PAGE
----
Results:
The 25 patients averaged 65.2 years (range 47 to 80), with the majority male (72.0%). Mayo Stages I (8.0%), II (76.0%), and IIIa (16.0%) reflected the wide range of disease severity in enrolled patients ; 19 (76.0%) presented with cardiac involvement, 8 (32.0%) with renal involvement, and 20 (80.0%) had received prior anti-PCD therapy.

Twenty-four (96.0%) patients experienced TEAEs, but only 6 (24.0%) experienced a possibly treatment related TEAE (Table). Eight (32.0%) patients experienced at least 1 Grade ≥3 TEAE and 7 (28.0%) experienced at least 1 serious adverse event. There were 3 (12.0%) discontinuations; 1 death due to septic pneumonia (investigator determined not related to CAEL-101), one heart transplant, and one patient who withdrew consent. Most common TEAEs included nausea (9 [36.0%]], constipation (8 [32.0%]), and diarrhea, fatigue, or rash (7 [28.0%] each).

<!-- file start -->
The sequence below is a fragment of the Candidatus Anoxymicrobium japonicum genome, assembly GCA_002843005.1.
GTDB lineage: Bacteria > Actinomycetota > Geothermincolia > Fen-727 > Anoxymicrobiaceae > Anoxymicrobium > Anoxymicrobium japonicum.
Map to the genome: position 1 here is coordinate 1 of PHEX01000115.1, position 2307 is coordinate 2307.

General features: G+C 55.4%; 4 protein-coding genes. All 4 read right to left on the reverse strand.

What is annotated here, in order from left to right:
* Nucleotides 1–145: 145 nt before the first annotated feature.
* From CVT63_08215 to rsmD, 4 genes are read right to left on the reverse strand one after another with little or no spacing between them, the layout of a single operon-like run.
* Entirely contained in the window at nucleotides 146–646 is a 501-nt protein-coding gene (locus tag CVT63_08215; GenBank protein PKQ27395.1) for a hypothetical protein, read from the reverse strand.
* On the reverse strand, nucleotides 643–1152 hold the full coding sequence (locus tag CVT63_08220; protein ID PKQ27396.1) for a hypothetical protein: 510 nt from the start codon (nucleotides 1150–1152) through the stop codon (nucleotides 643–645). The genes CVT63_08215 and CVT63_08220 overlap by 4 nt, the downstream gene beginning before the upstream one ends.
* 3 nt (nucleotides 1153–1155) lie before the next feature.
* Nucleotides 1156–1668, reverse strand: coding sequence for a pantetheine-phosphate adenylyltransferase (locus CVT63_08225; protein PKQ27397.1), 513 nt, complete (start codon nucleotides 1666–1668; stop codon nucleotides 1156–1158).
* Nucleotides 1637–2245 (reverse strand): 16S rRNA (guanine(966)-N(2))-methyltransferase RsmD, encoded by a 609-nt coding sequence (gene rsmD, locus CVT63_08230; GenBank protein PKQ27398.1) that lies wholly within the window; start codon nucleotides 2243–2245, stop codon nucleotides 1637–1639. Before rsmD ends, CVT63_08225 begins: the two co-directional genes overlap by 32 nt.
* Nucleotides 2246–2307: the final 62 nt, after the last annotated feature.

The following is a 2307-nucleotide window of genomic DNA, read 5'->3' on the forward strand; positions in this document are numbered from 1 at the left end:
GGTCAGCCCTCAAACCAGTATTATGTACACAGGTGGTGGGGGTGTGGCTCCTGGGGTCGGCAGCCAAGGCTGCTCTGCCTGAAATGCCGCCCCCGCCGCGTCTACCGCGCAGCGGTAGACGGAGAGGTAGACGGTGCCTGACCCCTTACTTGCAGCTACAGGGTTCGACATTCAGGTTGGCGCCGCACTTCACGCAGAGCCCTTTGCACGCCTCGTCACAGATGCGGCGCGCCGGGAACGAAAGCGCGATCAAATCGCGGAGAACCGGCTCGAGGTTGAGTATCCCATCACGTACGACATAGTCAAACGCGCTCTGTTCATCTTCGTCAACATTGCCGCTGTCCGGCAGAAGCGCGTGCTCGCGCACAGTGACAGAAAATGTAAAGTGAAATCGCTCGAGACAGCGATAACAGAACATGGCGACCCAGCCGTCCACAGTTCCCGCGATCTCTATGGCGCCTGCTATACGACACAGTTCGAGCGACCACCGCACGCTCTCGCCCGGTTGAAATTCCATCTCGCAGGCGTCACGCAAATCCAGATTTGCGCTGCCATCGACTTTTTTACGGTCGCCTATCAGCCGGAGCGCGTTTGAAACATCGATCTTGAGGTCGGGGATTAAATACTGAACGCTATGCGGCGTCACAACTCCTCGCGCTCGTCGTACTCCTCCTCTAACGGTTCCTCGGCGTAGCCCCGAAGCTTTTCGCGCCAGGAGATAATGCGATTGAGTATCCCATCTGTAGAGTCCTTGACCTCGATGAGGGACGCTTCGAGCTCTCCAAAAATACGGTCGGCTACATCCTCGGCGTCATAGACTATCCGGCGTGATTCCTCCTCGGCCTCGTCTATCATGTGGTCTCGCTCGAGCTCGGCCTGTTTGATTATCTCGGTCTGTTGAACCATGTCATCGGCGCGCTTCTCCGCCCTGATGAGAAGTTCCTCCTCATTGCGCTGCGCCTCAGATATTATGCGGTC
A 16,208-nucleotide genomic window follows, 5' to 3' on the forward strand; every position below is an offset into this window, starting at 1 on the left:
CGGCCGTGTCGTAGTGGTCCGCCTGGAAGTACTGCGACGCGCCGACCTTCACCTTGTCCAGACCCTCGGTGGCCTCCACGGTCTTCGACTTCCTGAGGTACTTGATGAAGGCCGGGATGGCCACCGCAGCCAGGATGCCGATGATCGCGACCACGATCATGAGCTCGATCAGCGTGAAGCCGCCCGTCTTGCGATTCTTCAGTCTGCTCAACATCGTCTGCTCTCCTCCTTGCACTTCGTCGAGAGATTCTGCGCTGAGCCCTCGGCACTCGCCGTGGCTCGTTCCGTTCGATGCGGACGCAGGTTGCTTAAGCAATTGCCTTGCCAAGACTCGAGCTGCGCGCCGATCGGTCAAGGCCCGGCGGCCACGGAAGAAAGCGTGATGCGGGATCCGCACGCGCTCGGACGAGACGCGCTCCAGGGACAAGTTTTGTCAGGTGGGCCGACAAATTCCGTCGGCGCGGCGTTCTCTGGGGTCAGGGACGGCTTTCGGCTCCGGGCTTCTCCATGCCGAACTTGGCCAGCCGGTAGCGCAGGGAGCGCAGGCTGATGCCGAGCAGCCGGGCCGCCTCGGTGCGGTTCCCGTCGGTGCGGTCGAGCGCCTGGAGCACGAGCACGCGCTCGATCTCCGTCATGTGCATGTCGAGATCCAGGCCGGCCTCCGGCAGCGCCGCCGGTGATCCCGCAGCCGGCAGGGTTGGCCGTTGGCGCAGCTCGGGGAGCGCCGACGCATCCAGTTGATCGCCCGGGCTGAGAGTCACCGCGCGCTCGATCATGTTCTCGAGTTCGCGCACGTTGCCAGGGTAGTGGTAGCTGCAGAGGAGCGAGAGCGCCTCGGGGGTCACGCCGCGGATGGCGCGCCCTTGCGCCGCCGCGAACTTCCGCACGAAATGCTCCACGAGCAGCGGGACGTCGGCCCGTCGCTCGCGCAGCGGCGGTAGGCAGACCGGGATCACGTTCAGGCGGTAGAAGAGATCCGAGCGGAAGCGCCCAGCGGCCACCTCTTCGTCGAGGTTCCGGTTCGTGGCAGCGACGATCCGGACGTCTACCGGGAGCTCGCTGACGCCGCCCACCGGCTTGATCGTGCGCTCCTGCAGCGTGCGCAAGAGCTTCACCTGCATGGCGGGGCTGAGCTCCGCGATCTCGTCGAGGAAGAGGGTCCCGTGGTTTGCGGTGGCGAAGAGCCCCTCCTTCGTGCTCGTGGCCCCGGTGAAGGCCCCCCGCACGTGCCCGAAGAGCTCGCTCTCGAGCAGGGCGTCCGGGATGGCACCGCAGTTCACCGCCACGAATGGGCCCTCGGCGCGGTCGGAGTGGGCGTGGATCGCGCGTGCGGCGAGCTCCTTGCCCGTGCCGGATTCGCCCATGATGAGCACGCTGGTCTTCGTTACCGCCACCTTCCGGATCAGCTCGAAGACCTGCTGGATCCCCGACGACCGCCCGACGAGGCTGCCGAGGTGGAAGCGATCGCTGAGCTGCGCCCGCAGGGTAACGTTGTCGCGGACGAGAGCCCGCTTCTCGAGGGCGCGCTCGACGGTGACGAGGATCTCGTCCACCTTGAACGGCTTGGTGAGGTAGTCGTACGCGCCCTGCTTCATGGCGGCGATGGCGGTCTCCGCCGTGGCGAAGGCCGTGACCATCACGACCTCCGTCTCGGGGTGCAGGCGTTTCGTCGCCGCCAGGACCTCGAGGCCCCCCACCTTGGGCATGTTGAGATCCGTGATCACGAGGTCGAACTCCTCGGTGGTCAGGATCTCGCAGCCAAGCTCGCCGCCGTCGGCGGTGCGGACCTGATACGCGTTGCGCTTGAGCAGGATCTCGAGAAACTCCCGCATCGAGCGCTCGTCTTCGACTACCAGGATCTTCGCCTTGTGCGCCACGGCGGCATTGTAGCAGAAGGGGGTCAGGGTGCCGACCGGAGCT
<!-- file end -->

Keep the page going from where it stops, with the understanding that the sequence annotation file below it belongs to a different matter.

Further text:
Addition of daratumumab (n = 12) to the anti-PCD combination treatment of cyclophosphamide-bortezomib-dexamethasone (CyBorD) did not alter the pharmacokinetic or tolerability profile of CAEL-101.

Of the 19 current cardiac evaluable patients (baseline NT-proBNP ≥332 ng/L and ≥1 post-first-dose NT-proBNP value), 15 (78.9%) have responded (≥ 30% NT-proBNP decrease from baseline) or are stable on CAEL-101 therapy. Renal evaluable patients, as determined by Investigator at a single site, showed a similar proteinuria response.

Discussion: